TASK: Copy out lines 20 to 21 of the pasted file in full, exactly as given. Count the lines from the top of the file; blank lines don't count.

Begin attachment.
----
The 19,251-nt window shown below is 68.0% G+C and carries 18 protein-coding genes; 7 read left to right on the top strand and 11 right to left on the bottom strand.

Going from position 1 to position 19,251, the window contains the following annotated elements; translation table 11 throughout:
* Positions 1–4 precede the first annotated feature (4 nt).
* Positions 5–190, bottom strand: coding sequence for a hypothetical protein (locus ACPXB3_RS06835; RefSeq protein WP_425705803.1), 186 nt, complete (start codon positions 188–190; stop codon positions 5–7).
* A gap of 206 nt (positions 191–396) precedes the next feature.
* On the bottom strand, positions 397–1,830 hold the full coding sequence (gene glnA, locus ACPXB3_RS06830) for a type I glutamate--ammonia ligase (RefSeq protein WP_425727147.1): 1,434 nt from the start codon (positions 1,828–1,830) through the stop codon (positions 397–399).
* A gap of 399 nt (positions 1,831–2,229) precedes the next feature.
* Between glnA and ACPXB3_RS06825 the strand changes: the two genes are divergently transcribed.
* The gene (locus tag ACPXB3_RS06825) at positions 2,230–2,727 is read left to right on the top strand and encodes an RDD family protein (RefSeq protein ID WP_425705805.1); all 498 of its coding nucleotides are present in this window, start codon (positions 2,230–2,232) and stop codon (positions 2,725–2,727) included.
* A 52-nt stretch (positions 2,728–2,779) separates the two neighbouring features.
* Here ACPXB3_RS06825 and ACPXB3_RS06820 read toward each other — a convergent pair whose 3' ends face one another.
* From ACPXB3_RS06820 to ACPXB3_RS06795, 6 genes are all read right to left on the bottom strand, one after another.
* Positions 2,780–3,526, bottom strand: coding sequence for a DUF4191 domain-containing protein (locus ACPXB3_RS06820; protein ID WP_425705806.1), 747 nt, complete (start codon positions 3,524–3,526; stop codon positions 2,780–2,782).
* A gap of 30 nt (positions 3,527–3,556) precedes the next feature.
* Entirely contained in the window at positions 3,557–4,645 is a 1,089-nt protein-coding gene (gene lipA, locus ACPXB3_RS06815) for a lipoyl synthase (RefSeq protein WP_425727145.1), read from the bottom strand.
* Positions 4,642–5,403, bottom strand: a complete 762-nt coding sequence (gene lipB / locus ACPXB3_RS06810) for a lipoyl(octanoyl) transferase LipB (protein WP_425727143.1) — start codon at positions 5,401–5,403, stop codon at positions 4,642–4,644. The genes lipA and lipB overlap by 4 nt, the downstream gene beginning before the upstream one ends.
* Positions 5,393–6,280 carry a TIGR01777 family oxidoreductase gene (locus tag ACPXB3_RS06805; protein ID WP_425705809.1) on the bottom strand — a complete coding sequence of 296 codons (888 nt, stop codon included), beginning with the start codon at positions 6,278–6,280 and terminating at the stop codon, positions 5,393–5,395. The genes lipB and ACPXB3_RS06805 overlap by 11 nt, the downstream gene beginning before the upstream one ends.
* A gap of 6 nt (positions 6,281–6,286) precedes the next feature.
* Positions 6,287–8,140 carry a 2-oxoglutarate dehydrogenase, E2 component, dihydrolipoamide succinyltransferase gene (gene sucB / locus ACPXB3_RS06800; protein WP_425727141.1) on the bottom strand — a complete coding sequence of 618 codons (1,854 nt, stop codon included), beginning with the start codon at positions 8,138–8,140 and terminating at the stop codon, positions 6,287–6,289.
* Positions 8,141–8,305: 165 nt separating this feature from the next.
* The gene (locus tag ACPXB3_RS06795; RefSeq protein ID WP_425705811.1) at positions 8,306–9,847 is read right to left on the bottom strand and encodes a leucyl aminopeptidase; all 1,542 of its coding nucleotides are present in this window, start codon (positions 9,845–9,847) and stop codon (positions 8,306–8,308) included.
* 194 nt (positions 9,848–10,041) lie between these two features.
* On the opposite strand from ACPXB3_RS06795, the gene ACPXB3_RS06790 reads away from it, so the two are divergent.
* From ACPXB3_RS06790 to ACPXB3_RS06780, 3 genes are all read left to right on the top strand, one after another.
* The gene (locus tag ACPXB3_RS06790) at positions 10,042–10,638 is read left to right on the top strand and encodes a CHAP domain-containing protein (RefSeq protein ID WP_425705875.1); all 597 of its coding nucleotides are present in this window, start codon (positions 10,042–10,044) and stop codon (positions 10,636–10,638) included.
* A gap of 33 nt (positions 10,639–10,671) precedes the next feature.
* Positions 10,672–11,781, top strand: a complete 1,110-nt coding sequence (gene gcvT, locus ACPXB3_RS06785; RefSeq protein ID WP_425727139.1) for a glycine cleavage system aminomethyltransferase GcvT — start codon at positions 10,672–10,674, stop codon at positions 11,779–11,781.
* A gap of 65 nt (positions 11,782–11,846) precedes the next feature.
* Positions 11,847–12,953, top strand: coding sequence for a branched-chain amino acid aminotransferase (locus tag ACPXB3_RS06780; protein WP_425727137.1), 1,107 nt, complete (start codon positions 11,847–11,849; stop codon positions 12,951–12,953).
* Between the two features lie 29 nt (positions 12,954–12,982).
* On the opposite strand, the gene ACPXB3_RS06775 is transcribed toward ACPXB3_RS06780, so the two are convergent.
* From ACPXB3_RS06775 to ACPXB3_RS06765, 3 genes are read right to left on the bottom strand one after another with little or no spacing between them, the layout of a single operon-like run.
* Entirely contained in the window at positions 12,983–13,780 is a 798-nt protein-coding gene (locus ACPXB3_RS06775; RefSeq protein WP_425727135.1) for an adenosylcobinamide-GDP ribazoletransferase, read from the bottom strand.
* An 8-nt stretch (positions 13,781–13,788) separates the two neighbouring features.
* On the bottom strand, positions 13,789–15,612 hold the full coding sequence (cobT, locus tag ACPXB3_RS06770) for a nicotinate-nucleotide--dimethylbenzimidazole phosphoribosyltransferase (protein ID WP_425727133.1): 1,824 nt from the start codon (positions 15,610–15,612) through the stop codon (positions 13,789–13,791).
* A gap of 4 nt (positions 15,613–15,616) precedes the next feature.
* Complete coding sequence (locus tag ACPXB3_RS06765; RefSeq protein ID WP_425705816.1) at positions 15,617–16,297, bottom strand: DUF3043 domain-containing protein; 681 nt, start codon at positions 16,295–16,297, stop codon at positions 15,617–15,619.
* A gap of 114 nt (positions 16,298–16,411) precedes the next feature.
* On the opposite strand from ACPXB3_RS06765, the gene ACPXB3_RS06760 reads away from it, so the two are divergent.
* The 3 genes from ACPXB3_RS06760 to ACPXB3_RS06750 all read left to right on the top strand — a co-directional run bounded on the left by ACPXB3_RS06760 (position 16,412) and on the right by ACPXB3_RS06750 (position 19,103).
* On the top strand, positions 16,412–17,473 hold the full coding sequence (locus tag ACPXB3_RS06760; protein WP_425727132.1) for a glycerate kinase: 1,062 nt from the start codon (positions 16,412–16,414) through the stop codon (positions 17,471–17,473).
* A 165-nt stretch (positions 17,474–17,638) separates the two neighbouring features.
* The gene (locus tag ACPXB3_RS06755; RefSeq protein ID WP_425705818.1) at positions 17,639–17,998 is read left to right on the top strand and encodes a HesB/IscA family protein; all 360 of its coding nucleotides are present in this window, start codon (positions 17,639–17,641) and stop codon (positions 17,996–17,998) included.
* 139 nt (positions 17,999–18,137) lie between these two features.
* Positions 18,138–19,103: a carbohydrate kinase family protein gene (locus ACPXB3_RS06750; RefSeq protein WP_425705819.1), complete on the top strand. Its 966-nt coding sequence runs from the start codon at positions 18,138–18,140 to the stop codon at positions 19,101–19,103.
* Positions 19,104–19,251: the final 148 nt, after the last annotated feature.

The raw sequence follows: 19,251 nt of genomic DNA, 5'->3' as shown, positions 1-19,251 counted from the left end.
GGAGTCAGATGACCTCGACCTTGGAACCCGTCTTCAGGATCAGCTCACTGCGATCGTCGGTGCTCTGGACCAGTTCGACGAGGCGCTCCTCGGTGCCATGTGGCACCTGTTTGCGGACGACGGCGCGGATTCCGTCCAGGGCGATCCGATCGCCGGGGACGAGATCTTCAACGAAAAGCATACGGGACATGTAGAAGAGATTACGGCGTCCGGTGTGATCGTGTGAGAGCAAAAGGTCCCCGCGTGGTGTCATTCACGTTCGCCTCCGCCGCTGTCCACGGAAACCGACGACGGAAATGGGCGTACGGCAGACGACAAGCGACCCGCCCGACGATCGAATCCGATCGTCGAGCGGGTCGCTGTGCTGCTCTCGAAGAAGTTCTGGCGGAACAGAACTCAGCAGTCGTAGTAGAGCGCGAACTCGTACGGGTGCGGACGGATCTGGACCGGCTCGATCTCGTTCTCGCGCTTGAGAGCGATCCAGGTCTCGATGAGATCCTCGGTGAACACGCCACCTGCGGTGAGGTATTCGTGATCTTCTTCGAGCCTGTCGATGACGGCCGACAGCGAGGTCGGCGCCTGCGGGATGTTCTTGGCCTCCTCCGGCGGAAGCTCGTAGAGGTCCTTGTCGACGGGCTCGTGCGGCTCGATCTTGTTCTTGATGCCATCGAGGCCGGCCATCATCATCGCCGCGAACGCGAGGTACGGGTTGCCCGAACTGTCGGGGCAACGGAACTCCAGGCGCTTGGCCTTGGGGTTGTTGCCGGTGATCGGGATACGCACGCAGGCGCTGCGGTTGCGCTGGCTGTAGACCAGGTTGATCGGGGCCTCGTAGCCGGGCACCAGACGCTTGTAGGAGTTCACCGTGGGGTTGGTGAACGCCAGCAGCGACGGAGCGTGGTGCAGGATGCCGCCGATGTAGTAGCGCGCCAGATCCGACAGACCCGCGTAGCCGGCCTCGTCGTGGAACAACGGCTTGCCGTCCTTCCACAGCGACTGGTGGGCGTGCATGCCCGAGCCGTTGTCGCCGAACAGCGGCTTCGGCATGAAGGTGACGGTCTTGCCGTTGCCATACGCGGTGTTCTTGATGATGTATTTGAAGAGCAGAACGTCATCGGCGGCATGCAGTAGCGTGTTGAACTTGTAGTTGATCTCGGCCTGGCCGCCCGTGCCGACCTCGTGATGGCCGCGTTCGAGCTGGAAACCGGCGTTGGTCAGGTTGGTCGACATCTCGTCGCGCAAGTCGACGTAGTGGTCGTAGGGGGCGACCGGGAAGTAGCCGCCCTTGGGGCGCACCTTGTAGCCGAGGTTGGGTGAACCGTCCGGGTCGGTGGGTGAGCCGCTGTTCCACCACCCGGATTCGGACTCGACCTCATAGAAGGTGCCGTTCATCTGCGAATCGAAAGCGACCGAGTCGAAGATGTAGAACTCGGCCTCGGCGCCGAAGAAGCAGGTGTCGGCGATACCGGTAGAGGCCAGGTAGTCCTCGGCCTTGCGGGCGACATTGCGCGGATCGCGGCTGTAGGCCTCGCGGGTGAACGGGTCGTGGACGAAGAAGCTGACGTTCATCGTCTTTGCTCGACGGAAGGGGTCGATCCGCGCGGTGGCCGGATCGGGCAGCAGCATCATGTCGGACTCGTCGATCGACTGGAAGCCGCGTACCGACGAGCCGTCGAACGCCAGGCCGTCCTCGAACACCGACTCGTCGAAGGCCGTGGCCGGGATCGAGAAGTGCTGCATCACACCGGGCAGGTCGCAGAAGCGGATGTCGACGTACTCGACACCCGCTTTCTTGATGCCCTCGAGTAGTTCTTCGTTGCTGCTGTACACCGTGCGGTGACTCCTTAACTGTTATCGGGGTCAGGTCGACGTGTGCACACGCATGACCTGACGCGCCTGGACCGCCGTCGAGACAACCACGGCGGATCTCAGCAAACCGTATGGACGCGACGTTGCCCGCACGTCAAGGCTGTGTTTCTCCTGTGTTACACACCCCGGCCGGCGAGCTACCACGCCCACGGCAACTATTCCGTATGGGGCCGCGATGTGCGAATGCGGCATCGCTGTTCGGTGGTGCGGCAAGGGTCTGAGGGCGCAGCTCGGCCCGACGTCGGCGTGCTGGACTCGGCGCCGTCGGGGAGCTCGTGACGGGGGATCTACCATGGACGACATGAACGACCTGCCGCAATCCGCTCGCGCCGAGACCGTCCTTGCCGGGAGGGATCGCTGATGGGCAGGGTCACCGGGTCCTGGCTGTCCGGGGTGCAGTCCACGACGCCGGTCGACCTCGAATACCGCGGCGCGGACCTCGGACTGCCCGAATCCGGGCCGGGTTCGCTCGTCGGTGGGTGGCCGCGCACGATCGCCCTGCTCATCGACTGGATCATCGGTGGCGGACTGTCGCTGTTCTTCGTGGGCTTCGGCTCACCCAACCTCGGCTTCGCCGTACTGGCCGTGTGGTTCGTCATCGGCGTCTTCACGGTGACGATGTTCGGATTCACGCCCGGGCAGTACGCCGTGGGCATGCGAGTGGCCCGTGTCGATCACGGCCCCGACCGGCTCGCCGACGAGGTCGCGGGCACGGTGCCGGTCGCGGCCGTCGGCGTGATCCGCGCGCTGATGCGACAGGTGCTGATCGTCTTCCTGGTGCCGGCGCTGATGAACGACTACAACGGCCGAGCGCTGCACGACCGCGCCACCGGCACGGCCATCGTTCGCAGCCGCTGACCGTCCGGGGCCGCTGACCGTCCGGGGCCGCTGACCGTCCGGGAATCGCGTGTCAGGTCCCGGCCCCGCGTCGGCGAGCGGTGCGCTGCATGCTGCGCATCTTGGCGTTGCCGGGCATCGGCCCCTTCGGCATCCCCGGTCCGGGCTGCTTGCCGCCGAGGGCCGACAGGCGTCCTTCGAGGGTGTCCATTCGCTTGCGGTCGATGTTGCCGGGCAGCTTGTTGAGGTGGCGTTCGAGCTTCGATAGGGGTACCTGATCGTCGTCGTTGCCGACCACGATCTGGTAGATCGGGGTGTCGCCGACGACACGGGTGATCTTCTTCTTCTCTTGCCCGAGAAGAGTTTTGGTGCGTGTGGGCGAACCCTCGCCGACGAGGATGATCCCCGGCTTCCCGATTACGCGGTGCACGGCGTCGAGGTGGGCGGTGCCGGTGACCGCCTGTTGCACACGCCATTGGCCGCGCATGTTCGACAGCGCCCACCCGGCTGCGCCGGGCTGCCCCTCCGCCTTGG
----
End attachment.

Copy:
* Positions 8,141–8,305: 165 nt separating this feature from the next.
* The gene (locus tag ACPXB3_RS06795; RefSeq protein ID WP_425705811.1) at positions 8,306–9,847 is read right to left on the bottom strand and encodes a leucyl aminopeptidase; all 1,542 of its coding nucleotides are present in this window, start codon (positions 9,845–9,847) and stop codon (positions 8,306–8,308) included.